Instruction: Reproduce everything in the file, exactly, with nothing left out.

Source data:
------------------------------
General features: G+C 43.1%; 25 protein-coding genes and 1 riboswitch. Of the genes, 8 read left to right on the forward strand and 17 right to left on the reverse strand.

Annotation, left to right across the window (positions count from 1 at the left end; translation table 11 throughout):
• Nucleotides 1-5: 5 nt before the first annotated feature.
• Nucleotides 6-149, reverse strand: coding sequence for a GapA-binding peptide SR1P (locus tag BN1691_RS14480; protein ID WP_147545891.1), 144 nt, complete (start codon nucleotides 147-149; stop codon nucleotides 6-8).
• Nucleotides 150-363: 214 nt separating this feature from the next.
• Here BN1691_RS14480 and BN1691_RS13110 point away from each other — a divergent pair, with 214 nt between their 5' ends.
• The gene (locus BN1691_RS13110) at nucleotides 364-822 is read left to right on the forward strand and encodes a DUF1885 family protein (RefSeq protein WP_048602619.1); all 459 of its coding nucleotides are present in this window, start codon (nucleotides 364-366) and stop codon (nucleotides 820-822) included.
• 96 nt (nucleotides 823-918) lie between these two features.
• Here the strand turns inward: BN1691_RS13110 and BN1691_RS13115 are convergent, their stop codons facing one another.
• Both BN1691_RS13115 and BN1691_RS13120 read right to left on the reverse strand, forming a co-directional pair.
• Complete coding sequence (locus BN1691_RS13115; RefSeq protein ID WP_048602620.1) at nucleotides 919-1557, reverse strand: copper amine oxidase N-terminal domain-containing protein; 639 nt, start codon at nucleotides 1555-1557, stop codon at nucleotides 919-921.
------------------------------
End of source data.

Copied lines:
General features: G+C 43.1%; 25 protein-coding genes and 1 riboswitch. Of the genes, 8 read left to right on the forward strand and 17 right to left on the reverse strand.

Annotation, left to right across the window (positions count from 1 at the left end; translation table 11 throughout):
• Nucleotides 1-5: 5 nt before the first annotated feature.
• Nucleotides 6-149, reverse strand: coding sequence for a GapA-binding peptide SR1P (locus tag BN1691_RS14480; protein ID WP_147545891.1), 144 nt, complete (start codon nucleotides 147-149; stop codon nucleotides 6-8).
• Nucleotides 150-363: 214 nt separating this feature from the next.
• Here BN1691_RS14480 and BN1691_RS13110 point away from each other — a divergent pair, with 214 nt between their 5' ends.
• The gene (locus BN1691_RS13110) at nucleotides 364-822 is read left to right on the forward strand and encodes a DUF1885 family protein (RefSeq protein WP_048602619.1); all 459 of its coding nucleotides are present in this window, start codon (nucleotides 364-366) and stop codon (nucleotides 820-822) included.
• 96 nt (nucleotides 823-918) lie between these two features.
• Here the strand turns inward: BN1691_RS13110 and BN1691_RS13115 are convergent, their stop codons facing one another.
• Both BN1691_RS13115 and BN1691_RS13120 read right to left on the reverse strand, forming a co-directional pair.
• Complete coding sequence (locus BN1691_RS13115; RefSeq protein ID WP_048602620.1) at nucleotides 919-1557, reverse strand: copper amine oxidase N-terminal domain-containing protein; 639 nt, start codon at nucleotides 1555-1557, stop codon at nucleotides 919-921.